- This post was written by Sarah Lundgren - 

It’s not working. 

The “it” that isn’t working can apply to a lot of different situations. Maybe you tried to make cookies in the microwave of your dorm room at 2 a.m. and it’s proving that they are definitely not as good. Maybe you’re in a relationship that is in a rapid decline. Maybe you’re slowly realizing that it’s February, and the New Years resolution you swore to keep last month is probably not going to happen. 

Or maybe, something you had better expectations for feels like it’s falling apart right in your hands. 

Let’s start small scale: How many times have you instantly deflated when a teacher or professor handed out an assignment and said, “This is going to be a group project!” I know I have, and a large part of that is because a lot of the time, the things I perceive as reasonable and ordinary are not what everyone else perceives as reasonable and ordinary -- meaning that group projects can become a grandiose clashing of heads.

But I’m in my mind, and they’re in theirs, and sometimes it’s hard to realize that. 

This leads to frustration, right? If the project is big enough, it leads to irritatingly sitting across the table from a friend or at your desk with your roommate or (if it’s really that bad) on the phone with your parents, tensely saying things like, “They’re just not responding to the group message. It would be so much easier if they just would.” or “They came up with this terrible idea and I hate it and I’m not sacrificing my grade for this.” or, if it’s bad enough, “I’m getting a new group. I give up. This is ridiculous.”

You’re exasperated and exhausted, and that’s okay. 

The Superhero Project is in it’s first year at UNC-Chapel Hill. Because of this, we’re still learning the rules for visiting the hospital, being a nonprofit, delegating assignments and working with each other. 

It’s undoubtable that the each member of the executive committee (really, everyone in the organization) is here for a reason. Jack created the organization during one of the most vulnerable times of his life and the compassion that he has shows. Ellie is one of the most organized people I know, as well as one of the most caring. Sam is witty and personable, Lexi is kind and logical. Lahari is unbelievably talented and charitable, and Alex is a quick-learner who could probably teach everyone in the executive committee something about leading an organization. 

We all bring different things to the table — things that have both helped the organization and contributed to conflicts. There’s no question about that. For me, I think that I’m well-written and can think of new ideas semi-easily. I also think that I shy away from conflict within the organization and use weird/bad humor when I feel like things are tense.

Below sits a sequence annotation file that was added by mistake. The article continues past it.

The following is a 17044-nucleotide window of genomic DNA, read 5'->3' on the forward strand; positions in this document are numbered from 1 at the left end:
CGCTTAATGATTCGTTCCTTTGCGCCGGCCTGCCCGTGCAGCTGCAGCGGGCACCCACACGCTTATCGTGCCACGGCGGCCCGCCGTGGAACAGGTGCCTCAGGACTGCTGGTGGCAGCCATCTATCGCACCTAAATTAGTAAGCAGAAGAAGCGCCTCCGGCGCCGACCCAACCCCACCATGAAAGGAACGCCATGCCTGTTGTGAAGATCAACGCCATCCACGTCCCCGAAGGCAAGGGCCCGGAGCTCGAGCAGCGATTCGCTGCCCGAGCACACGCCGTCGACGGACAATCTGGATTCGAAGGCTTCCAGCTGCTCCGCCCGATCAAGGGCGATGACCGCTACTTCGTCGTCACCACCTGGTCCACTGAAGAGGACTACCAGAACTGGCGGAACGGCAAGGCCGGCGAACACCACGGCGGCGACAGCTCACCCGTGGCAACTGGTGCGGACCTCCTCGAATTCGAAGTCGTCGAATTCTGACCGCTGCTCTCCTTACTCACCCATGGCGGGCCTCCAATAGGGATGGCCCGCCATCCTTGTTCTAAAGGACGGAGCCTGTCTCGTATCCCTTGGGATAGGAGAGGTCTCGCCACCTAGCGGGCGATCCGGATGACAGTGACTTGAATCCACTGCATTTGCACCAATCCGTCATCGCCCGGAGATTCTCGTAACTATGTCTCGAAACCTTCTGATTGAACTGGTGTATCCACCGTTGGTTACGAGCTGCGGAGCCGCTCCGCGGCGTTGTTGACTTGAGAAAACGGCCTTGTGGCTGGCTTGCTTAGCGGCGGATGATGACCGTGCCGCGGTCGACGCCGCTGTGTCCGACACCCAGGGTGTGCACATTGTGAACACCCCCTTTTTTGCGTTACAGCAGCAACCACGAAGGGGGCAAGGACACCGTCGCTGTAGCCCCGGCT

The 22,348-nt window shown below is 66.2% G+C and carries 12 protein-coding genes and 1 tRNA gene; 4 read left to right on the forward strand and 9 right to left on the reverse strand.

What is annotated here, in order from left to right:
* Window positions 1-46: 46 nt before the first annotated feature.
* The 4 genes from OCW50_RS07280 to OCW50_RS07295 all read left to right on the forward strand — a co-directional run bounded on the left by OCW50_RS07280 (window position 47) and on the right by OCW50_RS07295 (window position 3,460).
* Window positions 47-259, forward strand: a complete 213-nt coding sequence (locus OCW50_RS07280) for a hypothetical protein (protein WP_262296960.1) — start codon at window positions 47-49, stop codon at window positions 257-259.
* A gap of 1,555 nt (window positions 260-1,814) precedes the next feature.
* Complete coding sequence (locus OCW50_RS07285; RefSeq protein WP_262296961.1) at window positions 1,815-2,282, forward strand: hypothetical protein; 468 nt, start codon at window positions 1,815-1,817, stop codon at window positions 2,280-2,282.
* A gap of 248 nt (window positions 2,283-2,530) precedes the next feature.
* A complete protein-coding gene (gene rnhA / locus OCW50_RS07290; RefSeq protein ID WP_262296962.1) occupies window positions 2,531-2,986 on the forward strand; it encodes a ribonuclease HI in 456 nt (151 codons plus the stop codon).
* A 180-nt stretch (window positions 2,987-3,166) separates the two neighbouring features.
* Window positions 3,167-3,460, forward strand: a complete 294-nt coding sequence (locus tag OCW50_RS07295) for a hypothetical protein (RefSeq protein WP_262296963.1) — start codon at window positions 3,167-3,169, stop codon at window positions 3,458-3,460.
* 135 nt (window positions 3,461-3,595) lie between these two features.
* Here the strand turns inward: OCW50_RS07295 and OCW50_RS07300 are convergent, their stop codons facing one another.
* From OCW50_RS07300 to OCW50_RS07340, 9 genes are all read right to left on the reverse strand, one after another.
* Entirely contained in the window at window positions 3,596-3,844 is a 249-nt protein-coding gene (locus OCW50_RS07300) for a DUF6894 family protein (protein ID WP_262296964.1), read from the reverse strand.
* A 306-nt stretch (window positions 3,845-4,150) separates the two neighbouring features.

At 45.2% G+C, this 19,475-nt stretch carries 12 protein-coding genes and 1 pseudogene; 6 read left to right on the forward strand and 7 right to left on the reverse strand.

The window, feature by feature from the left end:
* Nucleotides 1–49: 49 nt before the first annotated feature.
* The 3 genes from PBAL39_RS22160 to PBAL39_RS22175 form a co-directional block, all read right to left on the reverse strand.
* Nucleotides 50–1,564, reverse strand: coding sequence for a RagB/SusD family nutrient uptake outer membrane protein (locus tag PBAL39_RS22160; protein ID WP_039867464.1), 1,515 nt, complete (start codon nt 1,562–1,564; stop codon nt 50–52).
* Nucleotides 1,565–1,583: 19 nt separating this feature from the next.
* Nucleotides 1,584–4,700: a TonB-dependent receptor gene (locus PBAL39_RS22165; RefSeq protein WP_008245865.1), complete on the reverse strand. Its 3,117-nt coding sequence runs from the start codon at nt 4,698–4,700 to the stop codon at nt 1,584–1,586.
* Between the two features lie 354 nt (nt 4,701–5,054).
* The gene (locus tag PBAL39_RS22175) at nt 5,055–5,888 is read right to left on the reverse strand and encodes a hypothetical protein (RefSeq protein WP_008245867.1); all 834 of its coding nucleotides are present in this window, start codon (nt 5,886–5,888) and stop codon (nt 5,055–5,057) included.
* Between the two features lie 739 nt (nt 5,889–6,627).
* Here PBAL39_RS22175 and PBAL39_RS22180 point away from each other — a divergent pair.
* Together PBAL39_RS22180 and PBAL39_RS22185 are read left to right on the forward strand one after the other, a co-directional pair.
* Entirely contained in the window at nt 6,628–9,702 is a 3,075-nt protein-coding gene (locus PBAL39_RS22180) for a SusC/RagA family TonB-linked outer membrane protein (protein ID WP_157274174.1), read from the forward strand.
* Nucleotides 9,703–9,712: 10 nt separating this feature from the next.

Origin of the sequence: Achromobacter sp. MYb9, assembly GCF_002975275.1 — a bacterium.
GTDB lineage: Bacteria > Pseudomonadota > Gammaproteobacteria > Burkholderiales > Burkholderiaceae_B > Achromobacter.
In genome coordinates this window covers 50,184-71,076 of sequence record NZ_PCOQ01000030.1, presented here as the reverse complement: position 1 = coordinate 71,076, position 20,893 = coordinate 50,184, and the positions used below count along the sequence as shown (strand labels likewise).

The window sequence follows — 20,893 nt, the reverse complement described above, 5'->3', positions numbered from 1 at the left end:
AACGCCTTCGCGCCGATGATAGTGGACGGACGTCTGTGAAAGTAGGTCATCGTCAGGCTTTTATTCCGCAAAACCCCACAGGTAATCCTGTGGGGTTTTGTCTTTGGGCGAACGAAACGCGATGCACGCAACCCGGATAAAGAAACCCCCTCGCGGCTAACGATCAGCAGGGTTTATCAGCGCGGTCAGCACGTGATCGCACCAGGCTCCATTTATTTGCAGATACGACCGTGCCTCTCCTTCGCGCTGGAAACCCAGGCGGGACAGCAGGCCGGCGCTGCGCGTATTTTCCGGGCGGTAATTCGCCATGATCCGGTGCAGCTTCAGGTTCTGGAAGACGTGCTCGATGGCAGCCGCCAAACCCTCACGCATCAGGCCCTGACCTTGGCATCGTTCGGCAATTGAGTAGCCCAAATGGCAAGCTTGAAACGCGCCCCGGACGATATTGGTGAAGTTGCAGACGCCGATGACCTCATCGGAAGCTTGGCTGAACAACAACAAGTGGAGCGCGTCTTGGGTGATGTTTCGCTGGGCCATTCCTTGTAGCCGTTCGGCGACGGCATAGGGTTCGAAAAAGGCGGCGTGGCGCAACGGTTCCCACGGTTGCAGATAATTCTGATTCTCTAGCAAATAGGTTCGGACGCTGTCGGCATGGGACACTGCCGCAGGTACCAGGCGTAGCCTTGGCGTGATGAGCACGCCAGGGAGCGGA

And sometimes, being a director for The Superhero Project feels like one long, drawn-out group project. It’s tiring, sometimes you feel like you don’t think you can work with these people anymore and sometimes you just think about when it will end.

But The Superhero Project isn’t a group project and it will work. Because it’s bigger than us, or at least it’s trying to be. If you were to ask any member of the executive committee what they want from this organization, no one would say “a resume builder.” We might say that we want a new, creative outlet for children, or maybe that we want to make the hospital experience a bit brighter for those at N.C. Children’s. 

No matter what our exact reason would be, we’re trying. And sometimes, that’s all we can ask from each other. 

In moments of frustration, from me or from others, I’ve never been overly worried about the status of the organization. I have complete faith that it’ll prevail. And in the event it doesn’t, I know that working in the organization has made a lasting and positive impact on me. And that’s not something that I want to give up easily — I am sure it will prevail because I’m going to make it a mission for it to prevail. 

I’ve never given up on a group project because I knew my grade depended on it, no matter how sure I was that it was shortening my lifespan. I’m still gonna try to find a shortcut to making cookies (maybe I’ll just start eating the dough).  And most importantly, I’m not going to give up on the Superhero Project, no matter how frustrating it can be. Because I want it to be bigger than me, to be bigger than UNC-Chapel Hill, to be bigger than the rest of my time at Carolina. 

And you don’t give up on things when you believe in them. 

 

  Sarah Lundgren is a sophomore from Winston-Salem, N.C. studying Public Relations and American history. Contact her at sarlund@live.unc.edu to get involved with the Superhero Project publishing committee.

Sarah Lundgren is a sophomore from Winston-Salem, N.C. studying Public Relations and American history. Contact her at sarlund@live.unc.edu to get involved with the Superhero Project publishing committee.

Supported by a Robert E. Bryan Fellowship from the APPLES Service-Learning Program, an offering of the Carolina Center for Public Service at the University of North Carolina at Chapel Hill. 

 

 

 

 

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